This is the third and final part of Nick Lake day on the blog, a review of the stunning In Darkness.
I knew the book would be good, but I still still surprised at how much it moved me.
Published January 17th 2012 by Bloomsbury USA Childrens (first published January 5th 2012)
Format read: Finished copy courtesy of publisher
A modern teen and a black slave, separated by hundreds of years. Yet in some strange way, the boy in the ruins of Port au Prince and the man who led the struggle for Haiti's independence might well be one and the same . . .
The professor's primary purpose in asking this question was always the same: the ebb and flow of culture and literature have sometimes meant that there are regions in the world who don't always have the strongest representation in the literary spectrum. However, we should still never overlook these regions as readers, because they also likely have some of the best and most memorable stories for us.
It's for that reason, I wish my professor - who sadly passed away in 2011 - had been around to read Nick Lake's In Darkness. Awarded the Printz award in 2013, it's a spectacular tale that intertwines two very different Haitis - one that is the reality of the protagonist, and one that is the imagined history of the real Haitian Liberation.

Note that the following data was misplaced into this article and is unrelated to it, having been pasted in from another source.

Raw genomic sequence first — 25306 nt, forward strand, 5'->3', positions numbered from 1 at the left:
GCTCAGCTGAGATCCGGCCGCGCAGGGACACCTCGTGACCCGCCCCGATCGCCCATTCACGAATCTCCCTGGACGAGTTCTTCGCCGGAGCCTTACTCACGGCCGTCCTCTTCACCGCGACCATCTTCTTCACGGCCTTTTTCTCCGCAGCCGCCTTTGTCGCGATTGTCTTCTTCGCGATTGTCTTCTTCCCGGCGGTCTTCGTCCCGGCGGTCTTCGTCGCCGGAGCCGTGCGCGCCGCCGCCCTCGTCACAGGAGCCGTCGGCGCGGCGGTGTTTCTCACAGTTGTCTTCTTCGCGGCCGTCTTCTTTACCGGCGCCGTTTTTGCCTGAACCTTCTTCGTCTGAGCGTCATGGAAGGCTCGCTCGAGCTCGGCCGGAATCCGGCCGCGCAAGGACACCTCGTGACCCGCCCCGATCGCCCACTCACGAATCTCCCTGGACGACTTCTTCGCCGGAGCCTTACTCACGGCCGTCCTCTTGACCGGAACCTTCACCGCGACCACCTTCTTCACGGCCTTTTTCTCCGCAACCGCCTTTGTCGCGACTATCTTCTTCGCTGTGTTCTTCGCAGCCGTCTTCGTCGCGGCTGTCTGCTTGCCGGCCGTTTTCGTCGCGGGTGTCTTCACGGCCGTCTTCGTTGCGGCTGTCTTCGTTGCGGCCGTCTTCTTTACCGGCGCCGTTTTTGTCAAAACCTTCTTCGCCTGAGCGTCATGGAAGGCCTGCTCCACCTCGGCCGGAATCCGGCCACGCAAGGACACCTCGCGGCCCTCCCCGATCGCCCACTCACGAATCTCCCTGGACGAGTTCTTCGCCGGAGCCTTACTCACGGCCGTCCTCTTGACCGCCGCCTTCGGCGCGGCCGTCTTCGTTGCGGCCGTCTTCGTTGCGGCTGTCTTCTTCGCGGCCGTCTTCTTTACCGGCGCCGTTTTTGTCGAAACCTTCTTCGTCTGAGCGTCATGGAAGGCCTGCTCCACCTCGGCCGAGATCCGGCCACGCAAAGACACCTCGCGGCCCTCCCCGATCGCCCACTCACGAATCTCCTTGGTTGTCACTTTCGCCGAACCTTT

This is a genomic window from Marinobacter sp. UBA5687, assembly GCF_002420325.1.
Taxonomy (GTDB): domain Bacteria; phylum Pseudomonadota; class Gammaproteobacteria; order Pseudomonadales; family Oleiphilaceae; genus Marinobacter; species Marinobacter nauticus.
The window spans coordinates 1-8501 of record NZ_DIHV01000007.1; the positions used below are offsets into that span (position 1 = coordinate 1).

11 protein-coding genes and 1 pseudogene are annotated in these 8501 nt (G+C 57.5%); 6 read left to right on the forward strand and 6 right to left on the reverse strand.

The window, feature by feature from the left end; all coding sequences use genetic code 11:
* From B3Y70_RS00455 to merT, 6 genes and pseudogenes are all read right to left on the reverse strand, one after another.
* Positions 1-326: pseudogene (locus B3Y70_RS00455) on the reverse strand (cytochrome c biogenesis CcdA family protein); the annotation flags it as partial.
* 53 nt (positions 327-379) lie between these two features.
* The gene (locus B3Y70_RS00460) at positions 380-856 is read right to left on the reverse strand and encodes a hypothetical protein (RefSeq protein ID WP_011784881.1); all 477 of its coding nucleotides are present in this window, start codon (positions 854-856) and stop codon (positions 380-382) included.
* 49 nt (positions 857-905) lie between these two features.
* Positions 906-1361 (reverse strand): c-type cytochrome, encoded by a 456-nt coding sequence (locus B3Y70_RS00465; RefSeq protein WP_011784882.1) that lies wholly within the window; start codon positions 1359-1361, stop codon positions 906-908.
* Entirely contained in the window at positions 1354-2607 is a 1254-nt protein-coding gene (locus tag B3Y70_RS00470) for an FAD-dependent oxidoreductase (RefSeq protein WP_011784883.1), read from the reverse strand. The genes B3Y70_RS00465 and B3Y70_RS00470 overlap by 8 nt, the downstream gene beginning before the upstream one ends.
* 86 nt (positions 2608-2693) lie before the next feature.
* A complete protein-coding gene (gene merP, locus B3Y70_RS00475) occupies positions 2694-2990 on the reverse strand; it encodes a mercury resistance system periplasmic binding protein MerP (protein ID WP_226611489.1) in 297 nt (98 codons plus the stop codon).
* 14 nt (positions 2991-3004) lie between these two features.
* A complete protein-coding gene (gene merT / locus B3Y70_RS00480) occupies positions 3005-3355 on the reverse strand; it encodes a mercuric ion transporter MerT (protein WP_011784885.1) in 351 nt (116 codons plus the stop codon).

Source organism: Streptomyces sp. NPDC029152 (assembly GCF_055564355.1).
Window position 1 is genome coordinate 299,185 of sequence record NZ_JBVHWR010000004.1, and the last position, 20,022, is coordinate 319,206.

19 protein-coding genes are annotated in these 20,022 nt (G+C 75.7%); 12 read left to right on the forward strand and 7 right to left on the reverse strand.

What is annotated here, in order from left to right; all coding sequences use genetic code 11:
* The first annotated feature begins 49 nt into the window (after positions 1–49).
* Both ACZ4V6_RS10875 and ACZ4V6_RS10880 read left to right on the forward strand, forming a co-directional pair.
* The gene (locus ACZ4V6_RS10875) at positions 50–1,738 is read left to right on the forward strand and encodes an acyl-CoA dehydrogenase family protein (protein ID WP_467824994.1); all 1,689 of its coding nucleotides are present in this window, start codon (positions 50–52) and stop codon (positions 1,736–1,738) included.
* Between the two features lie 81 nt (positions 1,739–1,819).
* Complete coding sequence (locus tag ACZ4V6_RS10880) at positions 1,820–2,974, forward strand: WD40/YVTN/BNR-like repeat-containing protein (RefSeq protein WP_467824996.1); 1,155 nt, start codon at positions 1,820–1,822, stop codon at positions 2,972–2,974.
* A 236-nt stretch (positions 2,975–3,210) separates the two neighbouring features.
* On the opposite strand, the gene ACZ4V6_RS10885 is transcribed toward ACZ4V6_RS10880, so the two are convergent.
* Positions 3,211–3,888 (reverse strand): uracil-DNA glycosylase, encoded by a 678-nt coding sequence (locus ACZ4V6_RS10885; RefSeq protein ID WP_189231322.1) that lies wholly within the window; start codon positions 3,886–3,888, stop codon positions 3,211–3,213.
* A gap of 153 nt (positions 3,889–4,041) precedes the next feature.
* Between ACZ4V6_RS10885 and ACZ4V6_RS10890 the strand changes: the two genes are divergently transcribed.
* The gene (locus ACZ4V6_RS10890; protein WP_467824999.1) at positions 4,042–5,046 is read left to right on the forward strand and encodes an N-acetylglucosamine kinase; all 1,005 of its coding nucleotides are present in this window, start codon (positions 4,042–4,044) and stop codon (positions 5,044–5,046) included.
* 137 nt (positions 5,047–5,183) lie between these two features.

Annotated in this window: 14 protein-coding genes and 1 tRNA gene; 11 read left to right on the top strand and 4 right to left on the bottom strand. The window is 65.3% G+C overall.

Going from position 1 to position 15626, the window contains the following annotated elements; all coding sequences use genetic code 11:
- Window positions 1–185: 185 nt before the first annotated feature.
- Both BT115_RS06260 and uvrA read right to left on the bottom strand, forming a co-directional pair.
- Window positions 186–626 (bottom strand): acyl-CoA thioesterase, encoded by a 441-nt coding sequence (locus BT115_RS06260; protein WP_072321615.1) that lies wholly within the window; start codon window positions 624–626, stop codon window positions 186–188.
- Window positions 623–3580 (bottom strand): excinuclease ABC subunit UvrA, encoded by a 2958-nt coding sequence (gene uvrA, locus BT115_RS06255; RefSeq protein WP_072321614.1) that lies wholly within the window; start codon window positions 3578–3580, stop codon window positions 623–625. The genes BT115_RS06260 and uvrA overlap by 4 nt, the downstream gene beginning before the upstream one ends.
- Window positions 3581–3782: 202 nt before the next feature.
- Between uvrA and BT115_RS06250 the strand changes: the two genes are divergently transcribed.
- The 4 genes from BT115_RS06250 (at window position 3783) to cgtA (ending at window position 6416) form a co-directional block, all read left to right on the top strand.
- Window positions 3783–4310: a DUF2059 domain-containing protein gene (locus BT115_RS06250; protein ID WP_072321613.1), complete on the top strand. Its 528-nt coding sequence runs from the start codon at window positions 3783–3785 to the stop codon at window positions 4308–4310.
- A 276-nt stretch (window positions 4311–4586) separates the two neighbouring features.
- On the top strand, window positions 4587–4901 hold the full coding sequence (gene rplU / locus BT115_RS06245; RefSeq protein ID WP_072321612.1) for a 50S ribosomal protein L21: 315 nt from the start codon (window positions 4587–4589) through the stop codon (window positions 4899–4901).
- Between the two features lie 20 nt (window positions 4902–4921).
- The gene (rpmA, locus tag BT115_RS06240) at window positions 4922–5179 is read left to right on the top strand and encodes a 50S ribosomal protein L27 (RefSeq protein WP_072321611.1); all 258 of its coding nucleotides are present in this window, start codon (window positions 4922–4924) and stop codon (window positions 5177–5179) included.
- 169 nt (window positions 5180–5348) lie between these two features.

Readers are introduced to "Shorty", a world-weary child of the slums of Port-au-Prince, who has become trapped in a hospital in the aftermath of the 2010 Haiti earthquake. As Shorty struggles to stay alive and await rescue, he begins a hallucination that takes him between his own gang-ridden past, his life-threatening present, and the imagined past of real-life Haitian hero/revolutionary Toussaint l’Ouverture, who helped transform the country into a republic.
Lake patiently interweaves three separate timelines into Shorty's singular story, doing so in a way that doesn't hesitate to immerse readers into the violence, turmoil and devastation of a very troubling part of the world, while also showing us through Toussaint l’Ouverture, how this country's very troubled past has always had a firm foundation of hope. It's this foundation of hope that will also guide and lead Shorty to his own potential future.
While readers will undoubtedly find some of the violence, pain and suffering of the Shorty and the secondary characters difficult to read, Lake's gifted storytelling techniques - including his reference to many of the mythical elements of Haitian culture - also means that the reader will come to care for the fate of these characters in a way that will leave them riveted and connected until the very end.
Things to consider:
I personally felt like that made the reading experience more authentic, and got me into the head of "Shorty", in a way that I would have never expected. However, I can also see this writing style putting off some readers who may go into the book unaware. So my advice is to be: know it's coming, and then enjoy the beauty of Lake's writing and how it involves you in the story.
I recommend this for all readers. Full stop. This isn't a tale that is specific to readers of a certain genre, or a certain age. This is a tale with universality and longevity, which will illuminate and enlighten readers on humanity and Haiti's complex history.